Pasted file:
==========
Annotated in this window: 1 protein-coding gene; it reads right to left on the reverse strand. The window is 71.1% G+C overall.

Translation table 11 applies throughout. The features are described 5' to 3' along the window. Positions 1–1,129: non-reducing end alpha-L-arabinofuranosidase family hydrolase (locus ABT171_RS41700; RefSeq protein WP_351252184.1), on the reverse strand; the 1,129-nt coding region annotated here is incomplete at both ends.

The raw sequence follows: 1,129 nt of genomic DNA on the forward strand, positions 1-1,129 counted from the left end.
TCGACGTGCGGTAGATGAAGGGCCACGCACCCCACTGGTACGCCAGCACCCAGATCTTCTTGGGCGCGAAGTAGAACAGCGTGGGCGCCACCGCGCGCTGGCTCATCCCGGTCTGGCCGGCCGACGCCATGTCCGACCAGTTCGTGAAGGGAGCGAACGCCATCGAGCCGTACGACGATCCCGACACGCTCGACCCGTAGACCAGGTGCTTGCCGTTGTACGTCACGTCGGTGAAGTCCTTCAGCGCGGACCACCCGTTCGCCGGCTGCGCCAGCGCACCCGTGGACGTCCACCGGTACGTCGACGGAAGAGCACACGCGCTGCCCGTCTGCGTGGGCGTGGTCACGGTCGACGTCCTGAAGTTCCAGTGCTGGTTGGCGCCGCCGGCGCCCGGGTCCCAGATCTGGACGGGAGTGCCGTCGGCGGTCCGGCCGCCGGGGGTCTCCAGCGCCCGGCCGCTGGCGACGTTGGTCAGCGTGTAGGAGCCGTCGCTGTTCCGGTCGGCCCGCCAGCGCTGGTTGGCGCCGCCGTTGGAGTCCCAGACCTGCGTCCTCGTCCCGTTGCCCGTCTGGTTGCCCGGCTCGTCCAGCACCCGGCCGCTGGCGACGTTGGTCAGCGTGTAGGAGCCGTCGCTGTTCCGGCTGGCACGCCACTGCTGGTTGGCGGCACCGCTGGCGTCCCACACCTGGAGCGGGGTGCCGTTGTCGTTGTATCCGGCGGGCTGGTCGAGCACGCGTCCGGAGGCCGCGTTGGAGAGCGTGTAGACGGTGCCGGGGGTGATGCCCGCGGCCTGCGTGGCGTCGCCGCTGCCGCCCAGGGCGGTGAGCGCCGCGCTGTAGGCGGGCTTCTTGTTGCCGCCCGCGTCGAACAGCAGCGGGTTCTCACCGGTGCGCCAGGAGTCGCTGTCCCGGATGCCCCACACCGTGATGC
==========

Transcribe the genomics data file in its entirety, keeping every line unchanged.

Annotated in this window: 1 protein-coding gene; it reads right to left on the reverse strand. The window is 71.1% G+C overall.

Translation table 11 applies throughout. The features are described 5' to 3' along the window. Positions 1–1,129: non-reducing end alpha-L-arabinofuranosidase family hydrolase (locus ABT171_RS41700; RefSeq protein WP_351252184.1), on the reverse strand; the 1,129-nt coding region annotated here is incomplete at both ends.

The raw sequence follows: 1,129 nt of genomic DNA on the forward strand, positions 1-1,129 counted from the left end.
TCGACGTGCGGTAGATGAAGGGCCACGCACCCCACTGGTACGCCAGCACCCAGATCTTCTTGGGCGCGAAGTAGAACAGCGTGGGCGCCACCGCGCGCTGGCTCATCCCGGTCTGGCCGGCCGACGCCATGTCCGACCAGTTCGTGAAGGGAGCGAACGCCATCGAGCCGTACGACGATCCCGACACGCTCGACCCGTAGACCAGGTGCTTGCCGTTGTACGTCACGTCGGTGAAGTCCTTCAGCGCGGACCACCCGTTCGCCGGCTGCGCCAGCGCACCCGTGGACGTCCACCGGTACGTCGACGGAAGAGCACACGCGCTGCCCGTCTGCGTGGGCGTGGTCACGGTCGACGTCCTGAAGTTCCAGTGCTGGTTGGCGCCGCCGGCGCCCGGGTCCCAGATCTGGACGGGAGTGCCGTCGGCGGTCCGGCCGCCGGGGGTCTCCAGCGCCCGGCCGCTGGCGACGTTGGTCAGCGTGTAGGAGCCGTCGCTGTTCCGGTCGGCCCGCCAGCGCTGGTTGGCGCCGCCGTTGGAGTCCCAGACCTGCGTCCTCGTCCCGTTGCCCGTCTGGTTGCCCGGCTCGTCCAGCACCCGGCCGCTGGCGACGTTGGTCAGCGTGTAGGAGCCGTCGCTGTTCCGGCTGGCACGCCACTGCTGGTTGGCGGCACCGCTGGCGTCCCACACCTGGAGCGGGGTGCCGTTGTCGTTGTATCCGGCGGGCTGGTCGAGCACGCGTCCGGAGGCCGCGTTGGAGAGCGTGTAGACGGTGCCGGGGGTGATGCCCGCGGCCTGCGTGGCGTCGCCGCTGCCGCCCAGGGCGGTGAGCGCCGCGCTGTAGGCGGGCTTCTTGTTGCCGCCCGCGTCGAACAGCAGCGGGTTCTCACCGGTGCGCCAGGAGTCGCTGTCCCGGATGCCCCACACCGTGATGC